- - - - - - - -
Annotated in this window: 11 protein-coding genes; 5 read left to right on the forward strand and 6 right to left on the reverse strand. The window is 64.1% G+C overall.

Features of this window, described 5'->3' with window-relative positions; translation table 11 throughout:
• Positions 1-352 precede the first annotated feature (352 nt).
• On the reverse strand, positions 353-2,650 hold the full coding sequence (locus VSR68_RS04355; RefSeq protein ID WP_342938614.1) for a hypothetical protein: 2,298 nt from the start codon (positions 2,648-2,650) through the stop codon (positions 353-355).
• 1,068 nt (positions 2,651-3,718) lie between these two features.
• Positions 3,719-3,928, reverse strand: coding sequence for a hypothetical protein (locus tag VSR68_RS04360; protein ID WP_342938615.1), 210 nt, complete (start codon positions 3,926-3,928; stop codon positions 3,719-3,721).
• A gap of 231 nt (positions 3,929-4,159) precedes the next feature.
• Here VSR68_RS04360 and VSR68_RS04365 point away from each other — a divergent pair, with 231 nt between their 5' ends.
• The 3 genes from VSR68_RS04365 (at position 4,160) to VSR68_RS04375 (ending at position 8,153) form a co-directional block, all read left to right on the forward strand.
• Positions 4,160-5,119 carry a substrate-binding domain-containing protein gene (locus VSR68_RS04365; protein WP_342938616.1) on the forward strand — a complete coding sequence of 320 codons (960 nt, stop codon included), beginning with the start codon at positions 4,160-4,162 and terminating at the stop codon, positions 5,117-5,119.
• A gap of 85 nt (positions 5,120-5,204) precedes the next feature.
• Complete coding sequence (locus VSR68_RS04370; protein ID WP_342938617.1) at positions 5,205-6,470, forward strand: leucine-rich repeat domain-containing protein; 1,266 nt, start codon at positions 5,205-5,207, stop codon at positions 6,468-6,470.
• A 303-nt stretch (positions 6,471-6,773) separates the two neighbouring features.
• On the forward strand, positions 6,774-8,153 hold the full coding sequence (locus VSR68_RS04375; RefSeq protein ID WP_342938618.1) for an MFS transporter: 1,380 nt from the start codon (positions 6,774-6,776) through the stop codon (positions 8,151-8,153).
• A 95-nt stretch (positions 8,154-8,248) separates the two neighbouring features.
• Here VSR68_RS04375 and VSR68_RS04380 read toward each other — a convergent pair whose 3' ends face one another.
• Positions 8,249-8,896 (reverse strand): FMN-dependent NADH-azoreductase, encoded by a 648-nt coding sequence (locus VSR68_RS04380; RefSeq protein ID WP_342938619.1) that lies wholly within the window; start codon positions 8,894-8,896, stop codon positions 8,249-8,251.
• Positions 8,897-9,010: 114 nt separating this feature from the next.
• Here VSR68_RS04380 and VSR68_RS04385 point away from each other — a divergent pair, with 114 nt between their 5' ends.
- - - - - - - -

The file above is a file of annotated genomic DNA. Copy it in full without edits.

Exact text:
Annotated in this window: 11 protein-coding genes; 5 read left to right on the forward strand and 6 right to left on the reverse strand. The window is 64.1% G+C overall.

Features of this window, described 5'->3' with window-relative positions; translation table 11 throughout:
• Positions 1-352 precede the first annotated feature (352 nt).
• On the reverse strand, positions 353-2,650 hold the full coding sequence (locus VSR68_RS04355; RefSeq protein ID WP_342938614.1) for a hypothetical protein: 2,298 nt from the start codon (positions 2,648-2,650) through the stop codon (positions 353-355).
• 1,068 nt (positions 2,651-3,718) lie between these two features.
• Positions 3,719-3,928, reverse strand: coding sequence for a hypothetical protein (locus tag VSR68_RS04360; protein ID WP_342938615.1), 210 nt, complete (start codon positions 3,926-3,928; stop codon positions 3,719-3,721).
• A gap of 231 nt (positions 3,929-4,159) precedes the next feature.
• Here VSR68_RS04360 and VSR68_RS04365 point away from each other — a divergent pair, with 231 nt between their 5' ends.
• The 3 genes from VSR68_RS04365 (at position 4,160) to VSR68_RS04375 (ending at position 8,153) form a co-directional block, all read left to right on the forward strand.
• Positions 4,160-5,119 carry a substrate-binding domain-containing protein gene (locus VSR68_RS04365; protein WP_342938616.1) on the forward strand — a complete coding sequence of 320 codons (960 nt, stop codon included), beginning with the start codon at positions 4,160-4,162 and terminating at the stop codon, positions 5,117-5,119.
• A gap of 85 nt (positions 5,120-5,204) precedes the next feature.
• Complete coding sequence (locus VSR68_RS04370; protein ID WP_342938617.1) at positions 5,205-6,470, forward strand: leucine-rich repeat domain-containing protein; 1,266 nt, start codon at positions 5,205-5,207, stop codon at positions 6,468-6,470.
• A 303-nt stretch (positions 6,471-6,773) separates the two neighbouring features.
• On the forward strand, positions 6,774-8,153 hold the full coding sequence (locus VSR68_RS04375; RefSeq protein ID WP_342938618.1) for an MFS transporter: 1,380 nt from the start codon (positions 6,774-6,776) through the stop codon (positions 8,151-8,153).
• A 95-nt stretch (positions 8,154-8,248) separates the two neighbouring features.
• Here VSR68_RS04375 and VSR68_RS04380 read toward each other — a convergent pair whose 3' ends face one another.
• Positions 8,249-8,896 (reverse strand): FMN-dependent NADH-azoreductase, encoded by a 648-nt coding sequence (locus VSR68_RS04380; RefSeq protein ID WP_342938619.1) that lies wholly within the window; start codon positions 8,894-8,896, stop codon positions 8,249-8,251.
• Positions 8,897-9,010: 114 nt separating this feature from the next.
• Here VSR68_RS04380 and VSR68_RS04385 point away from each other — a divergent pair, with 114 nt between their 5' ends.